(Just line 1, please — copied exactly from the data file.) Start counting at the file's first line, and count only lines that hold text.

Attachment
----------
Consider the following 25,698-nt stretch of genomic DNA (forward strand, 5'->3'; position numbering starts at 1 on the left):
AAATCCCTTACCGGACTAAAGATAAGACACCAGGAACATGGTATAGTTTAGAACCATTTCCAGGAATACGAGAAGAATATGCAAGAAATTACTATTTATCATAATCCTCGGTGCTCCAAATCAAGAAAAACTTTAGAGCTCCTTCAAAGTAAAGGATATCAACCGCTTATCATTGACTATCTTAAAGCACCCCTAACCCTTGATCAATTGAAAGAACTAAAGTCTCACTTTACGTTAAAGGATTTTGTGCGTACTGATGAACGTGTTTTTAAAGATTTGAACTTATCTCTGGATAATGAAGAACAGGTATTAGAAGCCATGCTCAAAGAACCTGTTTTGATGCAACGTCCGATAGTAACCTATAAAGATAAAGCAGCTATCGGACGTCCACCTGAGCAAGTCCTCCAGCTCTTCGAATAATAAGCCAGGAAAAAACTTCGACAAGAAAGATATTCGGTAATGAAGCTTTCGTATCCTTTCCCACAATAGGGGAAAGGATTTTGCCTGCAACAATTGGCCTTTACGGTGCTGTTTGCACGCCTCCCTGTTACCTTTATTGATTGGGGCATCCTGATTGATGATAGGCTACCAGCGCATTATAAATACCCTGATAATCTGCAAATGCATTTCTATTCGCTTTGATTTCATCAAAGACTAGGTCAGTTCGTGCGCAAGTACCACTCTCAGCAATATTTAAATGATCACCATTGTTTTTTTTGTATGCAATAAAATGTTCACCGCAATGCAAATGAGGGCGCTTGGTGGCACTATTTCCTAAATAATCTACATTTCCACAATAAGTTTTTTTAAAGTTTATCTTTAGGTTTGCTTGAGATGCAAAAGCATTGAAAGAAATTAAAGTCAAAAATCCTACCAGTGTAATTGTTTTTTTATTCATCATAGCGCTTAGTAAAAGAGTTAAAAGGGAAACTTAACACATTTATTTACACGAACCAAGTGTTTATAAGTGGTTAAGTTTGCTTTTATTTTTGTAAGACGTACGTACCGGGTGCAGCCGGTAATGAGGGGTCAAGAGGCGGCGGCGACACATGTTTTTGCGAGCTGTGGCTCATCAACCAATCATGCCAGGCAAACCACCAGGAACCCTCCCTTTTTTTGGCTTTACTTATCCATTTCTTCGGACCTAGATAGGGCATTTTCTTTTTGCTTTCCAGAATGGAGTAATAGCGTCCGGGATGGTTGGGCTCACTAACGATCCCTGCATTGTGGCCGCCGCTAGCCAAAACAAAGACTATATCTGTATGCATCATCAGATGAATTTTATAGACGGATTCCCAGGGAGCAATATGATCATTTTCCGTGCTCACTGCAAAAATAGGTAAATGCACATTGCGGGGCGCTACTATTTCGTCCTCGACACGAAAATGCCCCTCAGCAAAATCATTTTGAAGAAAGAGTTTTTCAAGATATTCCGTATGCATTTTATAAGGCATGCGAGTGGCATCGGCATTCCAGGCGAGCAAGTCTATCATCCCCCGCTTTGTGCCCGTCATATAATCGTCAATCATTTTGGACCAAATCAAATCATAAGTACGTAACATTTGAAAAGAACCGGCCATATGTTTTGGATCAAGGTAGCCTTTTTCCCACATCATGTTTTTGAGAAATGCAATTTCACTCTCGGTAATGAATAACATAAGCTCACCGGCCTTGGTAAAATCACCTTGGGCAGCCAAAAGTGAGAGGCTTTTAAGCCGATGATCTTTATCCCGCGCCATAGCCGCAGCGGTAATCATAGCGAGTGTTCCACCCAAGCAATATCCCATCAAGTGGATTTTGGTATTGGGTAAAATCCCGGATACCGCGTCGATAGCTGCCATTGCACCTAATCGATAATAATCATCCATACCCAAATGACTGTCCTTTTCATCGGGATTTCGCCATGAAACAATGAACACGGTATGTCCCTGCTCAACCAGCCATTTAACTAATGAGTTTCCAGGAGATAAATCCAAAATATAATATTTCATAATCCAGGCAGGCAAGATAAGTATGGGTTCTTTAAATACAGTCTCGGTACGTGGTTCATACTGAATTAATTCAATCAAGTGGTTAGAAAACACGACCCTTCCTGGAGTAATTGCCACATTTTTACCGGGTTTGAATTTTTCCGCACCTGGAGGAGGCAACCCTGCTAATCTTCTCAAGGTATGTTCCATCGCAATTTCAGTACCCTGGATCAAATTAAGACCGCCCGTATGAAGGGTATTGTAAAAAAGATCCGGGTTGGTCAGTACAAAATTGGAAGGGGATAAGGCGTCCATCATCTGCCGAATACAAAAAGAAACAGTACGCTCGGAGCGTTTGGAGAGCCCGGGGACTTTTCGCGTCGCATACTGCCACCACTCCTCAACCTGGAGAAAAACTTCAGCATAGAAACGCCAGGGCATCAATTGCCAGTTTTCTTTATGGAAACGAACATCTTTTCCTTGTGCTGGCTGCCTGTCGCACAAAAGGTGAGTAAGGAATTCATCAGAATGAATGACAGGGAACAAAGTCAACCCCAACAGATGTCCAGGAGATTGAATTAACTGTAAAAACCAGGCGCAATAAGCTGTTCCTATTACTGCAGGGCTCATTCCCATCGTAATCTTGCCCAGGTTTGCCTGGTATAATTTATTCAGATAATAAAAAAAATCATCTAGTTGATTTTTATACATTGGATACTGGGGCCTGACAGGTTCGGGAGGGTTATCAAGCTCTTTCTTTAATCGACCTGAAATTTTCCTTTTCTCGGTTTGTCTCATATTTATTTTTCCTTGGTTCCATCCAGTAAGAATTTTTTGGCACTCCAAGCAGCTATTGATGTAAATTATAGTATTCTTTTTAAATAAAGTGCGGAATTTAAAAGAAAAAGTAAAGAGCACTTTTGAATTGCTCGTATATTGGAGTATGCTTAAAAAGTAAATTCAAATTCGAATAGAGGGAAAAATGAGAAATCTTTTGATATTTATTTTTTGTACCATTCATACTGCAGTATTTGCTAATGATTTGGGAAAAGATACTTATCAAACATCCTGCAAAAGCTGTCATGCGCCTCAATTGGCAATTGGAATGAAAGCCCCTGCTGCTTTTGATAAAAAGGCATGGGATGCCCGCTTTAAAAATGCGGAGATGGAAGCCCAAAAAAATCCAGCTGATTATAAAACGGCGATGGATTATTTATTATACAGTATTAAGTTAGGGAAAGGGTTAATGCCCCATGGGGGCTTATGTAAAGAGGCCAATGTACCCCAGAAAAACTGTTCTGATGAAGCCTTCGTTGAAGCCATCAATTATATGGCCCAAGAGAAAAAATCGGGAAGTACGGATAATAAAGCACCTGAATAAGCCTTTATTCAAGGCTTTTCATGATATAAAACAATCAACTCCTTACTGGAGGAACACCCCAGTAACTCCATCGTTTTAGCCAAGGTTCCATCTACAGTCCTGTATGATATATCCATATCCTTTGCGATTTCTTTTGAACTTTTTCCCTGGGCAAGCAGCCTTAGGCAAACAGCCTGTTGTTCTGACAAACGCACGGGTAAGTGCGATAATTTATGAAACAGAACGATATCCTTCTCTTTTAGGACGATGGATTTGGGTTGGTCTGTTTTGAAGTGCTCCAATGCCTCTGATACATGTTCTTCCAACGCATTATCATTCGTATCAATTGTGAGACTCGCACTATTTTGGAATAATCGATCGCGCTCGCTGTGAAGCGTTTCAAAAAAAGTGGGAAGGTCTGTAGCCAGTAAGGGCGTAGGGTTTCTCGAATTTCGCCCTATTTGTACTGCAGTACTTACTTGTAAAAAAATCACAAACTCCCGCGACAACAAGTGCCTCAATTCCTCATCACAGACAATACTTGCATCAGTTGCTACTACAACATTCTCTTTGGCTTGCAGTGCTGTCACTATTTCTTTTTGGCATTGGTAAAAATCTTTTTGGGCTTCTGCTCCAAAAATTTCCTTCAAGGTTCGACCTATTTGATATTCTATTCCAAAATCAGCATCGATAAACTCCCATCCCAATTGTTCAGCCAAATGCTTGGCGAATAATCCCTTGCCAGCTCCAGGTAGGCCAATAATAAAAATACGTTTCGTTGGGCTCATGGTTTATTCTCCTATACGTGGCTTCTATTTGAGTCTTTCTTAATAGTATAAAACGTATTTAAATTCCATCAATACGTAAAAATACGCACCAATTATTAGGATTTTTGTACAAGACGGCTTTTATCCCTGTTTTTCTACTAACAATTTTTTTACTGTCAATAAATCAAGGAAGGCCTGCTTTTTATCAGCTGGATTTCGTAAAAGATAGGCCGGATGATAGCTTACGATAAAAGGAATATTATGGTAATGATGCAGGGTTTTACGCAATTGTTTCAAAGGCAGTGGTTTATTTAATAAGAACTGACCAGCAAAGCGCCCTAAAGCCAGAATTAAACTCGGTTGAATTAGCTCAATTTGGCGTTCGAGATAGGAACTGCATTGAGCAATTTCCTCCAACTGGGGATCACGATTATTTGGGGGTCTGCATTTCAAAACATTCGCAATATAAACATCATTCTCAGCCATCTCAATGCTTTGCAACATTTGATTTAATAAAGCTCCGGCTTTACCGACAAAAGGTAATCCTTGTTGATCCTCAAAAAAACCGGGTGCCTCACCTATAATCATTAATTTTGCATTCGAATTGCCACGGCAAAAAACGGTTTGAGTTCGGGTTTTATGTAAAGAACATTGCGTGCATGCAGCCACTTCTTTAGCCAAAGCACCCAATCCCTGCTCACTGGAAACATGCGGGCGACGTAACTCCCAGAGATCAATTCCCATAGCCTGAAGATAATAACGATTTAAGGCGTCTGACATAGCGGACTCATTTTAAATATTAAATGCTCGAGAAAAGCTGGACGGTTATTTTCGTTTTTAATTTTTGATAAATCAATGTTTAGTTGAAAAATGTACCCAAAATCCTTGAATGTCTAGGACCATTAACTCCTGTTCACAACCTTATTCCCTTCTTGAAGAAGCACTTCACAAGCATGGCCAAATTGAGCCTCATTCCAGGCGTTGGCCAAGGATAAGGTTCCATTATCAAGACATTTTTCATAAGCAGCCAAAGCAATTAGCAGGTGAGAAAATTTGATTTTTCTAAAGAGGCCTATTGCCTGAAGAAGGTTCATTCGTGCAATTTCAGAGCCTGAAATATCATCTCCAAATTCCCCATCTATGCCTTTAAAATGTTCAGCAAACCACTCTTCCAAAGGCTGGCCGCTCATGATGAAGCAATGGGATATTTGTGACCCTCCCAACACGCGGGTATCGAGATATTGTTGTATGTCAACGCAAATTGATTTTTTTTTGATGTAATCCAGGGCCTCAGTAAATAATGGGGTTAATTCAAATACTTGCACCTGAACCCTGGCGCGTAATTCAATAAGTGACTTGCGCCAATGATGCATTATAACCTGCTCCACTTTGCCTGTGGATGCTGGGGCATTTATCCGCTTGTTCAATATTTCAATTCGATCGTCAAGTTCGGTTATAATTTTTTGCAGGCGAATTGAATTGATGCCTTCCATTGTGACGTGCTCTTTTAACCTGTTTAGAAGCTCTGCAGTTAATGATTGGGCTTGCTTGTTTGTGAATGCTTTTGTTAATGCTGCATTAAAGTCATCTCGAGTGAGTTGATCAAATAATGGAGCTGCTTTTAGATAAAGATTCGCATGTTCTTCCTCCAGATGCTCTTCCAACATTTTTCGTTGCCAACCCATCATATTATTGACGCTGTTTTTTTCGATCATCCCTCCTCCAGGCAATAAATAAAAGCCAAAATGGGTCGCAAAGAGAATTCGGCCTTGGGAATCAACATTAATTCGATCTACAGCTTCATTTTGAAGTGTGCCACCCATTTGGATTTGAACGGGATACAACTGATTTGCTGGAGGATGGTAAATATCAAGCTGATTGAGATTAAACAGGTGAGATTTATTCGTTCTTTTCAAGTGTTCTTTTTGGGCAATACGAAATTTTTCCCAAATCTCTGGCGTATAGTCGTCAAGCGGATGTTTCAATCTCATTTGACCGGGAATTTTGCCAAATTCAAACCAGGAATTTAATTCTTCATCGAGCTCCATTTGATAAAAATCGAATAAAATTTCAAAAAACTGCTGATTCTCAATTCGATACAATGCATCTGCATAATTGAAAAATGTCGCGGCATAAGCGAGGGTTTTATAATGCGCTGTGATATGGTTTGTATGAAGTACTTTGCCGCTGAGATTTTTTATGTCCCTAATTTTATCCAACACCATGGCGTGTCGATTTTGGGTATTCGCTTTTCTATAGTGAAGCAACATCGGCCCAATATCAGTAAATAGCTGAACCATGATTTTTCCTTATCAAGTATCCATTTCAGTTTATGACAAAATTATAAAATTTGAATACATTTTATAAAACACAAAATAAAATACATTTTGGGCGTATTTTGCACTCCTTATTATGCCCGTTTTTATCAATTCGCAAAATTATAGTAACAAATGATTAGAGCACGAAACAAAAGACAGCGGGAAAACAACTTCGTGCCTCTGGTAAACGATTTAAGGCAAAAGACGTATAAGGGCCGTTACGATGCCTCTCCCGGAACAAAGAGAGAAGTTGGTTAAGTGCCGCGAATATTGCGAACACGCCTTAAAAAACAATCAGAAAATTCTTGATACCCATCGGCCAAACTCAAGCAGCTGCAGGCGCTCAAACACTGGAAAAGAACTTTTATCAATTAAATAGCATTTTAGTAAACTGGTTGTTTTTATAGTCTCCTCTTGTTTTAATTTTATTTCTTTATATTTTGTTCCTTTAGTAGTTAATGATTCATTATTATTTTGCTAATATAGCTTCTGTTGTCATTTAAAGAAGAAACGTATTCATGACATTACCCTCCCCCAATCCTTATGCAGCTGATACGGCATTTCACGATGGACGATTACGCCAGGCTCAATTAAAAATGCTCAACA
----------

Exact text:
Consider the following 25,698-nt stretch of genomic DNA (forward strand, 5'->3'; position numbering starts at 1 on the left):